WAXAHACHIE — An Ellis County Grand Jury has indicted former Waxahachie Police Officer Anthony Parrish, 50, on the misdemeanor charge of assault that causes bodily injury to a family member on Dec. 14. Parrish was booked into the Wayne McCollum Detention Center on Dec. 20
Police officers dispatched at 6:50 p.m. on Oct. 18 to the 200 block of Meadowview Dr. to a possible disturbance.
"We got a phone call from the spouse of officer Anthony Parish indicating that they were having some issues and there was a disturbance at the location," said Waxahachie Police Chief Wade Goolsby in an Oct. 25 Daily Light article. "Our officers did respond and determined that there was nothing at that point to make an arrest for but we did follow up on it, and we are initiating an investigation into it.”
Parrish was placed on administrative leave with pay on Oct. 19, pending the outcome of an investigation by the Waxahachie Police Department. The police department both conducted an internal and criminal investigation into the incident. However, before the department completed the internal investigation, Parrish retired on Nov. 28.
“When we got the report of the incident, as I told you before we have had two investigations that take place. One is the criminal investigation, and one is the administrative investigation. The criminal investigation was completed and sent to the district attorney’s office. I guess they felt like there was enough there to prosecute and move forward,” Goolsby said. “I think that any time an employee is under investigation I think that they weigh their own options whether to stay and see how the outcome is. They are the only ones that really know the facts until we have completed the investigation. There are times they stay and the investigation totally exonerates them of anything. There are other times that they choose to resign or retire. Sometimes they don’t want to go through the stress of a full investigation and want to start over somewhere. He (Parrish) was not coerced in any way to make that decision.”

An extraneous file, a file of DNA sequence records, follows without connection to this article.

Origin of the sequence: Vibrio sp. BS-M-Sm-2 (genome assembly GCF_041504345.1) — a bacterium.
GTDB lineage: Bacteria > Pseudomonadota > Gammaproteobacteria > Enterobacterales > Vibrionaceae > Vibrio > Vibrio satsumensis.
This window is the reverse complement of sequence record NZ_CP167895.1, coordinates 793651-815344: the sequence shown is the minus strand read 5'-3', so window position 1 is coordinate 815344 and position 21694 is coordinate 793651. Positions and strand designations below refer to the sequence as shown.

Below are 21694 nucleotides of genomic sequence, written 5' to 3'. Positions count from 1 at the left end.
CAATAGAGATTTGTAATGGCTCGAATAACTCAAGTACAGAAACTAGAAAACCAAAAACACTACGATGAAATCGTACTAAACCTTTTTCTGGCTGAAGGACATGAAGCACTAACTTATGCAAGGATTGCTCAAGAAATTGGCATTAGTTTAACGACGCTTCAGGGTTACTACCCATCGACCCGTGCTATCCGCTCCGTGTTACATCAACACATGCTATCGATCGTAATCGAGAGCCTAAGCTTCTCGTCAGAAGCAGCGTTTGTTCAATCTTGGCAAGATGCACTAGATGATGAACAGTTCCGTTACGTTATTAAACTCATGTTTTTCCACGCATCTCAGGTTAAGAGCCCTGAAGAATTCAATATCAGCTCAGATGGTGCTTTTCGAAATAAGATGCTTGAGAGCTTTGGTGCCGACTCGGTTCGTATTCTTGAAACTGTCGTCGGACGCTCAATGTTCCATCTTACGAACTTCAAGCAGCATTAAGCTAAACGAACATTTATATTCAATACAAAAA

Goolsby said he believes that Parrish made the decision on his own to retire and he made no such suggestion to Parrish. He added that having two investigations run at the same time when an incident involves a police officer is commonplace.